Taber’s heirs sued for ownership of land claiming that the government had no right to the land after the land ceased being used as a Life Saving Station as required by the landowner.
A fee simple determinable automatically reverts to the grantor after it terminates.
When Taber acquired land to Ocean City, Maryland, Taber devised a portion of the estate to the government to be used as a life saving station. Taber stipulated that once the tract of land ceased being used as a life saving station, the land would return to Taber and his heirs. The government later issued a quitclaim deed that stated the land would no longer be used as a life saving station. Taber’s heirs sued for ownership of the land and the trial court ruled in favor of the heirs. The government appealed.
Whether a fee simple determinable automatically reverts to the grantor after it terminates?
Yes. The trial court’s judgment is affirmed. The original deed that created a fee simple determinable to the government was valid and the government only had a right to the property as long as the property was being used as a life saving station. When the property ceased being used as a life saving station, the property is reverted back to Taber and his heirs.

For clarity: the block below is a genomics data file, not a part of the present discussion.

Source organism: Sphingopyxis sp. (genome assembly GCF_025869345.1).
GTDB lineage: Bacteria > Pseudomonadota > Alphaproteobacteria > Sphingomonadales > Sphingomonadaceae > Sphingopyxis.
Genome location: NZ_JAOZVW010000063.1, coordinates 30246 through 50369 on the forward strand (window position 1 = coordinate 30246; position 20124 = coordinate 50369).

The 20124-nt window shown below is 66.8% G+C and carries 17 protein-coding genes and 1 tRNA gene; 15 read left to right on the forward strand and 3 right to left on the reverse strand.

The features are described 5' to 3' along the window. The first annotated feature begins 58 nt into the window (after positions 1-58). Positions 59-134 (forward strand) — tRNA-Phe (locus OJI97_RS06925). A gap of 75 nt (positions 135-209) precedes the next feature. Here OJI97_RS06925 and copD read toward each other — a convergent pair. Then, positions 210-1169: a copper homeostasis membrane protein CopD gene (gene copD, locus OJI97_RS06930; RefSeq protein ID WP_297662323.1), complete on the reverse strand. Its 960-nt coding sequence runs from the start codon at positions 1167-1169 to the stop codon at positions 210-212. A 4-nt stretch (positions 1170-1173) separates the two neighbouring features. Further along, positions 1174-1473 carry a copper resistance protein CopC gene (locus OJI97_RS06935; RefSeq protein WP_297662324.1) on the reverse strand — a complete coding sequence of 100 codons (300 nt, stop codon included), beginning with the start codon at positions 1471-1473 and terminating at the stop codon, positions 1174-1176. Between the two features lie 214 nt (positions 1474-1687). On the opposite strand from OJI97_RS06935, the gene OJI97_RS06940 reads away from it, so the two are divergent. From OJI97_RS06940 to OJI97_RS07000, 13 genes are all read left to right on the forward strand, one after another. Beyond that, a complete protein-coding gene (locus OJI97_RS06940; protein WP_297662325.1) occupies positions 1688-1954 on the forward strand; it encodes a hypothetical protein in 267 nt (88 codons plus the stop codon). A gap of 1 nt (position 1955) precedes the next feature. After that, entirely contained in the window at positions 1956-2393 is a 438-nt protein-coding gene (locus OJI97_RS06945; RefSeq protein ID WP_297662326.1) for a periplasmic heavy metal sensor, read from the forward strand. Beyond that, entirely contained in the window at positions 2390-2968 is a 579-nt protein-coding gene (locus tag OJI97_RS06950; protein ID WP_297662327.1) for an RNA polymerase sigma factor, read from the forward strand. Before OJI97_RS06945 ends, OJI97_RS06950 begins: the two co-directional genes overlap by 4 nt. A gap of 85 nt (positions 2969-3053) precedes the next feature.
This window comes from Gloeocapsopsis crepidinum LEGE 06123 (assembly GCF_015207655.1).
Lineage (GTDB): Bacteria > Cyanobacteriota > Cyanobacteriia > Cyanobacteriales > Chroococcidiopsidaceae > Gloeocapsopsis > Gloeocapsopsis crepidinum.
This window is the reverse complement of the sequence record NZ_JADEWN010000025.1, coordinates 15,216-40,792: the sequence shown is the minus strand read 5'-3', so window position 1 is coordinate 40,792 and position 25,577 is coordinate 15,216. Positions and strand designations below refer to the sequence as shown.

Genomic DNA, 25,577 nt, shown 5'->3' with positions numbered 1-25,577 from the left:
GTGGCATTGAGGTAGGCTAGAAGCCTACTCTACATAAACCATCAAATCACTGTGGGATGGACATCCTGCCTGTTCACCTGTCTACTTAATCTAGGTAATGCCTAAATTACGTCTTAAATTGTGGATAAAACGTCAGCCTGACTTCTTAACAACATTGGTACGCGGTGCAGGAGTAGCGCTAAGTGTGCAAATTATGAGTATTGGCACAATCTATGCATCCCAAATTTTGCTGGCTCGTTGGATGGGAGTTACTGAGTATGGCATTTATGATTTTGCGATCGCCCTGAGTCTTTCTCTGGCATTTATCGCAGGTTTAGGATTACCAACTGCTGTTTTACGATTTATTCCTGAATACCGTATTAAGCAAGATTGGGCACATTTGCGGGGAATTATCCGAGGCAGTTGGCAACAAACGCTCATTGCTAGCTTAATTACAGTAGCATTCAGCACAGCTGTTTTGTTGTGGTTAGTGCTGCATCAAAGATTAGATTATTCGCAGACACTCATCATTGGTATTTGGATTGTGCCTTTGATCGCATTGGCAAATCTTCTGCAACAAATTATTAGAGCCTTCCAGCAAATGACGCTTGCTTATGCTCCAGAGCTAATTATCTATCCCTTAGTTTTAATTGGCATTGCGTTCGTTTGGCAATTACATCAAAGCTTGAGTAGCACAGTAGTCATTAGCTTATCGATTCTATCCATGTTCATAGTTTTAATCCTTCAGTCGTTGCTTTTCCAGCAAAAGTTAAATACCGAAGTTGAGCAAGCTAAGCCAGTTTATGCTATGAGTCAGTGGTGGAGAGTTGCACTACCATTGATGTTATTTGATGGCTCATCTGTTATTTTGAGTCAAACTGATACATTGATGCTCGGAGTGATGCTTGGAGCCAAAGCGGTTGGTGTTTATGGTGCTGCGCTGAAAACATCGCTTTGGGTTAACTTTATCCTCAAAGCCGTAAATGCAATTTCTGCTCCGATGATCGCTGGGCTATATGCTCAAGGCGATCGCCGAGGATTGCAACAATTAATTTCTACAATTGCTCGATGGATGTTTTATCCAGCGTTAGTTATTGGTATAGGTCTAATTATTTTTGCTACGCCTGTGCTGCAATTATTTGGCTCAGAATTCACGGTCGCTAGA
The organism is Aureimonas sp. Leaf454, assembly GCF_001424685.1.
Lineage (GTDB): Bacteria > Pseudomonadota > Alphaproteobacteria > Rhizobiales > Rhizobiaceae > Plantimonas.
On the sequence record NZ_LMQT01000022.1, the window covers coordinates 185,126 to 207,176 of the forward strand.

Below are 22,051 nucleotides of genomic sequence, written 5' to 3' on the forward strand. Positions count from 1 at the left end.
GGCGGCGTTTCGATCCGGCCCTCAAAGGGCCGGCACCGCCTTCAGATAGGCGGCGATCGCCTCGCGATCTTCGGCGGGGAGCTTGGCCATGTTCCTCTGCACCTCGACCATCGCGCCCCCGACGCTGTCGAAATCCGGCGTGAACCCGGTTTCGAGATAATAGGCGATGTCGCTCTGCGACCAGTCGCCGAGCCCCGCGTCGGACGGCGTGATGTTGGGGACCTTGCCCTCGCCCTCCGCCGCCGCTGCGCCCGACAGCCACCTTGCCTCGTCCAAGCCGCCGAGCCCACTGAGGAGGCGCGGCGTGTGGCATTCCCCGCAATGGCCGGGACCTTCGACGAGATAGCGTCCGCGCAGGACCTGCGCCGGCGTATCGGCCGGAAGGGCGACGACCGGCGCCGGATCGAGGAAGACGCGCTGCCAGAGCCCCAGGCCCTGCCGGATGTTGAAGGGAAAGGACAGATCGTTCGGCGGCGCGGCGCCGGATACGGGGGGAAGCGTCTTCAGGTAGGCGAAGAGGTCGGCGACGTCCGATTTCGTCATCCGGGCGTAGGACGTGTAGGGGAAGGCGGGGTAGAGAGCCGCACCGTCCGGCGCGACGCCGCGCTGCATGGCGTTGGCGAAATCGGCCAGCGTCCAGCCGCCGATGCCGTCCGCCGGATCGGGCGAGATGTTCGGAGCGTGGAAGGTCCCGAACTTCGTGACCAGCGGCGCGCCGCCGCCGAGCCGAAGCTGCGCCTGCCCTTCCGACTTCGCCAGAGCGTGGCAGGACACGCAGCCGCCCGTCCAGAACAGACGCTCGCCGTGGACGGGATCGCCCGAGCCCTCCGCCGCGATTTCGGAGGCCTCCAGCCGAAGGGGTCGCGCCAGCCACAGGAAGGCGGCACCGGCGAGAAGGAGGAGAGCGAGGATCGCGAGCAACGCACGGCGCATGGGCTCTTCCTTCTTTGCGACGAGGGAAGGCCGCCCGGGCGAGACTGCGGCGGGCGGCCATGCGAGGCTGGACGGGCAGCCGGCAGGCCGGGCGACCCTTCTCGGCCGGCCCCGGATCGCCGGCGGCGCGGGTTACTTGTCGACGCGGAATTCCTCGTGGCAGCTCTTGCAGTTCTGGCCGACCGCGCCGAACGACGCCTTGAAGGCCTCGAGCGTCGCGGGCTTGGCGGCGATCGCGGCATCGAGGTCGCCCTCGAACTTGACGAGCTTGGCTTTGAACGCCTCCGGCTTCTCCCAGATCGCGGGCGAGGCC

A fee simple determinable occurs when a limitation is created where a fee simple estate expires on the occurrence of an event. The quitclaim deed transferring the property to Ocean City stated that the property was no longer being used as a life saving station and the fee simple determinable thus terminated and automatically reverted to Taber’s heirs.